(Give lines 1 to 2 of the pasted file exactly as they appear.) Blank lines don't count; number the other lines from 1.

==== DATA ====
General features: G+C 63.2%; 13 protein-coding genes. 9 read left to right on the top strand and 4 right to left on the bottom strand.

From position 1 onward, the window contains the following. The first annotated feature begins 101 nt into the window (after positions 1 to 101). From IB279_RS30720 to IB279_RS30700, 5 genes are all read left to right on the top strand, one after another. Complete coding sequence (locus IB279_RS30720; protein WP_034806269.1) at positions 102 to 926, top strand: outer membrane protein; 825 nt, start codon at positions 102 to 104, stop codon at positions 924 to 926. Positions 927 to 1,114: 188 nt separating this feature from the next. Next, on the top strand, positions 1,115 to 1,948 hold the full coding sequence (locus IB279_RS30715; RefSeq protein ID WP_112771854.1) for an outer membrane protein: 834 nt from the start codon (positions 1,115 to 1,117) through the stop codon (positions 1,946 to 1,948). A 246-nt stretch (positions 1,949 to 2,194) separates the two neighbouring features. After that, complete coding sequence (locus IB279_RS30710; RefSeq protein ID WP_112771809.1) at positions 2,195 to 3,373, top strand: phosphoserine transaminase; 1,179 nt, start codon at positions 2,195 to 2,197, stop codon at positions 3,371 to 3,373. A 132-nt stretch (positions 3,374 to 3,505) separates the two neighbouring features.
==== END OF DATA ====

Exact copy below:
General features: G+C 63.2%; 13 protein-coding genes. 9 read left to right on the top strand and 4 right to left on the bottom strand.

From position 1 onward, the window contains the following. The first annotated feature begins 101 nt into the window (after positions 1 to 101). From IB279_RS30720 to IB279_RS30700, 5 genes are all read left to right on the top strand, one after another. Complete coding sequence (locus IB279_RS30720; protein WP_034806269.1) at positions 102 to 926, top strand: outer membrane protein; 825 nt, start codon at positions 102 to 104, stop codon at positions 924 to 926. Positions 927 to 1,114: 188 nt separating this feature from the next. Next, on the top strand, positions 1,115 to 1,948 hold the full coding sequence (locus IB279_RS30715; RefSeq protein ID WP_112771854.1) for an outer membrane protein: 834 nt from the start codon (positions 1,115 to 1,117) through the stop codon (positions 1,946 to 1,948). A 246-nt stretch (positions 1,949 to 2,194) separates the two neighbouring features. After that, complete coding sequence (locus IB279_RS30710; RefSeq protein ID WP_112771809.1) at positions 2,195 to 3,373, top strand: phosphoserine transaminase; 1,179 nt, start codon at positions 2,195 to 2,197, stop codon at positions 3,371 to 3,373. A 132-nt stretch (positions 3,374 to 3,505) separates the two neighbouring features.